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Page last updated at 16:36 GMT, Thursday, 22 April 2010 17:36 UK

Zimbabwe leaders split over visit of Iran's Ahmadinejad

Iranian President Mahmoud Ahmadinejad beside Zimbabwean President Robert Mugabe upon the former's arrival at Harare airport, 22 April 2010
Both Mahmoud Ahmadinejad (left with flowers) and Robert Mugabe (right with flowers) are under Western sanctions

Iran's President Mahmoud Ahmadinejad has arrived in Zimbabwe, despite protests by the MDC party of Prime Minister Morgan Tsvangirai.

The MDC has called Mr Ahmadinejad a "war-monger, a trampler of human rights [and] an executioner".

It has also expressed concern that the visit could affect an attempt to improve relations with the West.

Mr Ahmadinejad was invited by President Robert Mugabe, who has been hit by Western sanctions.

Mr Tsvangirai was due to visit Europe for talks this week on getting the sanctions lifted but his trip was delayed by the volcanic ash flight ban.

'Banana republic'

Mr Ahmadinejad is due to open a trade fair in the second city Bulawayo on Friday, which the MDC compared to "inviting a mosquito to cure malaria".

"Hob-nobbing with dubious political leaders confirms stereotypes that we are a banana republic," says the hard-hitting statement from the Movement for Democratic Change.

Iran is under a range of UN diplomatic and trade sanctions aimed at stopping it enriching uranium. Iran denies it is planning to make a nuclear weapon.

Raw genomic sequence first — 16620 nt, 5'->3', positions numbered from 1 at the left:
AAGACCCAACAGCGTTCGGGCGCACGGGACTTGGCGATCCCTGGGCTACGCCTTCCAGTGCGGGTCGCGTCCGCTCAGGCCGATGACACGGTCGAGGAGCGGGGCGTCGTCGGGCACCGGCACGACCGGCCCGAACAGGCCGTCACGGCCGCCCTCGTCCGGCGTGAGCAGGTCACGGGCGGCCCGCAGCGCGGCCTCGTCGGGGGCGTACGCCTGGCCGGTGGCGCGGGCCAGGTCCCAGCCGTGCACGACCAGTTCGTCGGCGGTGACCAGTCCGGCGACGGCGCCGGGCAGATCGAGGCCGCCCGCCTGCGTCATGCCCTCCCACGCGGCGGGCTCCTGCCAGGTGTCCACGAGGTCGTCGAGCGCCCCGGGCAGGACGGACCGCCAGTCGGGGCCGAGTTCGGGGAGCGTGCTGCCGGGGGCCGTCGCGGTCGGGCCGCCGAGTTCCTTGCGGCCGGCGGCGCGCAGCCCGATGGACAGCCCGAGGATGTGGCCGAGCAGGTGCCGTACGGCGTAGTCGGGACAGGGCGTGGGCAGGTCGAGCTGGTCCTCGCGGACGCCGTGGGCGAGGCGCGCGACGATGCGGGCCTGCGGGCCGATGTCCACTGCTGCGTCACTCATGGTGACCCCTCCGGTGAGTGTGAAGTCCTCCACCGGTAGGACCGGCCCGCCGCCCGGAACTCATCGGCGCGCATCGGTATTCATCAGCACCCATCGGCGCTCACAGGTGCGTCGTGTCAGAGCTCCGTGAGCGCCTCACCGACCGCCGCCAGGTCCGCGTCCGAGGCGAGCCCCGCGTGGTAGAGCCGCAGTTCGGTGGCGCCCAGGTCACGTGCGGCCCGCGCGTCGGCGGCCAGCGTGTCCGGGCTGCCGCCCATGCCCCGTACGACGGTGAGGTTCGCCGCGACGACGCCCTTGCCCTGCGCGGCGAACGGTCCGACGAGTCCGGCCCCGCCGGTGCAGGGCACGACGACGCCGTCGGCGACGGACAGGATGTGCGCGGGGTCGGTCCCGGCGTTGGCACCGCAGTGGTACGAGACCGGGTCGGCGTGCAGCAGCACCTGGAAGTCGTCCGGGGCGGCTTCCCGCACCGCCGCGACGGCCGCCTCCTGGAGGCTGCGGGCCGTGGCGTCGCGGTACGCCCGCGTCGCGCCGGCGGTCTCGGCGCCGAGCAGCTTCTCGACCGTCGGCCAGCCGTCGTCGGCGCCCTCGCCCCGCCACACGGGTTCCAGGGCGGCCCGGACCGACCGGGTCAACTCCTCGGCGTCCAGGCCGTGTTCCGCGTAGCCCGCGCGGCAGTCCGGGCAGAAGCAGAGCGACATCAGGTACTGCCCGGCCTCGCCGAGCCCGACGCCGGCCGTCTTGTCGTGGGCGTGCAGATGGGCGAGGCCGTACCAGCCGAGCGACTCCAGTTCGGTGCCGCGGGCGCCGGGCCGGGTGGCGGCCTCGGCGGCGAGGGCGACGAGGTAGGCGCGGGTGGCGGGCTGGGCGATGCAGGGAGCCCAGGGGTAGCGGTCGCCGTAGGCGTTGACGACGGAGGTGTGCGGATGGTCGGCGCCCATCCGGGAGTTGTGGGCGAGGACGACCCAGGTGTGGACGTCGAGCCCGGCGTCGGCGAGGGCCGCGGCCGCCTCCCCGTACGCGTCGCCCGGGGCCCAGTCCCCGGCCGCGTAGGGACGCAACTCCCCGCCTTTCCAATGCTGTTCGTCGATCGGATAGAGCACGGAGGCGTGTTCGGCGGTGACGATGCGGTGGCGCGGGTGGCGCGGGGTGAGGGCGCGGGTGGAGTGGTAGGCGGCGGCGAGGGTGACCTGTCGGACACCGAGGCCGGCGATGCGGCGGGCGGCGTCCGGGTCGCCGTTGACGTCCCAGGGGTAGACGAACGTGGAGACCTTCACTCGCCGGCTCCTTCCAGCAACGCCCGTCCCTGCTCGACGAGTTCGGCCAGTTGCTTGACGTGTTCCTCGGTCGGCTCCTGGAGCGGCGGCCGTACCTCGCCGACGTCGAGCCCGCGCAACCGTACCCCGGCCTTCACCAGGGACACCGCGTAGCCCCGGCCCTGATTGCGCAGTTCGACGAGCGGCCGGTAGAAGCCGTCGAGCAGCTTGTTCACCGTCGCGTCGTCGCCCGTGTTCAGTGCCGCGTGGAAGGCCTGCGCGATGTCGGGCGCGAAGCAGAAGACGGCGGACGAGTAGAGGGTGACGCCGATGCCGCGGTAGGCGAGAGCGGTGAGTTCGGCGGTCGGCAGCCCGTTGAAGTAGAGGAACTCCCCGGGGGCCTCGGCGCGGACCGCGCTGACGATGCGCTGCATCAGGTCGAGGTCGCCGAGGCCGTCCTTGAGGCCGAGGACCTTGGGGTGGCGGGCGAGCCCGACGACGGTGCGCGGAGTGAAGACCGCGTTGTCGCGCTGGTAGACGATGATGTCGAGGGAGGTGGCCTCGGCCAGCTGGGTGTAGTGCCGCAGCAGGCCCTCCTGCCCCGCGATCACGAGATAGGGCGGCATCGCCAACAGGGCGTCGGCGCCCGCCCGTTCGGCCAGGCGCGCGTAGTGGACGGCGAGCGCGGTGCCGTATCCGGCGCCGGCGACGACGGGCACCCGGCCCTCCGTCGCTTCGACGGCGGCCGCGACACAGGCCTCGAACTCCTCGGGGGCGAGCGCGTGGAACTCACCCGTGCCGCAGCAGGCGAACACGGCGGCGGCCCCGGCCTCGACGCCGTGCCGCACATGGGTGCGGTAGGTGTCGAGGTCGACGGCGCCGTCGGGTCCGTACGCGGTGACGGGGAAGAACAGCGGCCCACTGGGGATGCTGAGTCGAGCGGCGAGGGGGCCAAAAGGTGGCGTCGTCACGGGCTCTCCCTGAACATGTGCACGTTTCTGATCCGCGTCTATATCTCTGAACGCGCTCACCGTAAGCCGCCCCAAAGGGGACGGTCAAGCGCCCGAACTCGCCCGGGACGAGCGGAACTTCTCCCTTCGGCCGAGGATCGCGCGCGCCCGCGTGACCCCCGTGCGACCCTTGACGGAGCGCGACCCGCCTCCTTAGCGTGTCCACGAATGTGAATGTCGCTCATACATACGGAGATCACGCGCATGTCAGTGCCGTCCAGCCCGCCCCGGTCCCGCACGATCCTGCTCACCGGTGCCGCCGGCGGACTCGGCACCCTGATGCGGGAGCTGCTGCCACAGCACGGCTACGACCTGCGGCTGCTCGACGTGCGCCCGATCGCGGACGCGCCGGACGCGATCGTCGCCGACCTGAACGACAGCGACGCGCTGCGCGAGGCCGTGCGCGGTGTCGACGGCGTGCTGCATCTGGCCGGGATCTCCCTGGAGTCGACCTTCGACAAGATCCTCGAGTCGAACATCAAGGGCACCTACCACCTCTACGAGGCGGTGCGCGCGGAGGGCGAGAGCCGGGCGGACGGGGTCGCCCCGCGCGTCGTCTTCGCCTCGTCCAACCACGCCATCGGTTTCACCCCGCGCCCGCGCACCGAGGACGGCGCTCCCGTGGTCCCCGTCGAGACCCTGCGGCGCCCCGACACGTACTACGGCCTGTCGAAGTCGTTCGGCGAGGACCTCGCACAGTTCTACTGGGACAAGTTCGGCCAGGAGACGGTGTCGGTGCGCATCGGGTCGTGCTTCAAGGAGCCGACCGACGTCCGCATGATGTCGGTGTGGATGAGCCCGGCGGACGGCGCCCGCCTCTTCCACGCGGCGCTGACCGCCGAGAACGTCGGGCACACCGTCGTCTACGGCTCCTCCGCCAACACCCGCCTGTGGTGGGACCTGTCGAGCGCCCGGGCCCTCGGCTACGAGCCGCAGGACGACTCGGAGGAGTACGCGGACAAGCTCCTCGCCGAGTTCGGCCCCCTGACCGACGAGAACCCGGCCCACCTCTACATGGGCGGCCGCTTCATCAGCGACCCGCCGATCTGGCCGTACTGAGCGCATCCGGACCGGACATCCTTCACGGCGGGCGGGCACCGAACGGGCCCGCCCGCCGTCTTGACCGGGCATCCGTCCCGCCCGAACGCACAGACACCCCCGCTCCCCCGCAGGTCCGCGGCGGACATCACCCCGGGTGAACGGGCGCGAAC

DIFFERENT SANCTIONS
IRAN - General sanctions
Block on import/export of "sensitive nuclear material and equipment"
Ban on supply/sale of equipment/technology aiding nuclear programme
Arms-export ban
Assets freeze and travel restrictions on people involved in nuclear programme
ZIMBABWE - Targeted sanctions
EU: Assets freeze and travel ban on some Mugabe allies, arms-sale ban
US: Trade ban on 250 Zimbabwean individuals and 17 companies
Other countries: Canada, Australia and UK among nations to have imposed their own targeted sanctions
Sources: EU, Reuters, US treasury, UK Foreign Office

Zimbabwe is believed to have uranium deposits in the north of the country, but as yet but no exploration contracts have been awarded and the size of the deposits are unknown, according to the Reuters news agency.

Mr Ahmadinejad's government has faced widespread protests in Iran following his disputed re-election in 2009.

However, Foreign Affairs Minister Simbarashe Mumbengegwi, an ally of President Mugabe, said Zimbabwe would benefit from the trip by signing several trade and co-operation agreements with the oil-rich nation.

And the state-owned The Herald newspaper has argued the Iranian president's visit is an effort to strengthen ties between countries targeted by the West.

Western countries have labelled Iran part of an "axis of evil" and Zimbabwe a pariah state, says the paper.

"The West's neo-colonial agenda should only make us stronger," it added.

After Zimbabwe, Mr Ahmadinejad is due to visit Uganda, where oil has recently been discovered.

The MDC joined a power-sharing government in 2009 in an attempt to revive the ruined economy.

Since the European Union and the US imposed a travel ban and assets freeze on Mr Mugabe and his close allies, he has tried to improve relations with other nations, such as China and Malaysia.

Mr Mugabe previously tried to portray the MDC as a stooge of the former colonial power, the UK.

He has criticised it recently for failing to get the sanctions on him lifted.

They were imposed after the US and the EU accused Mr Mugabe of rigging elections.

He says they were really a punishment for his policy of seizing land from white farmers.



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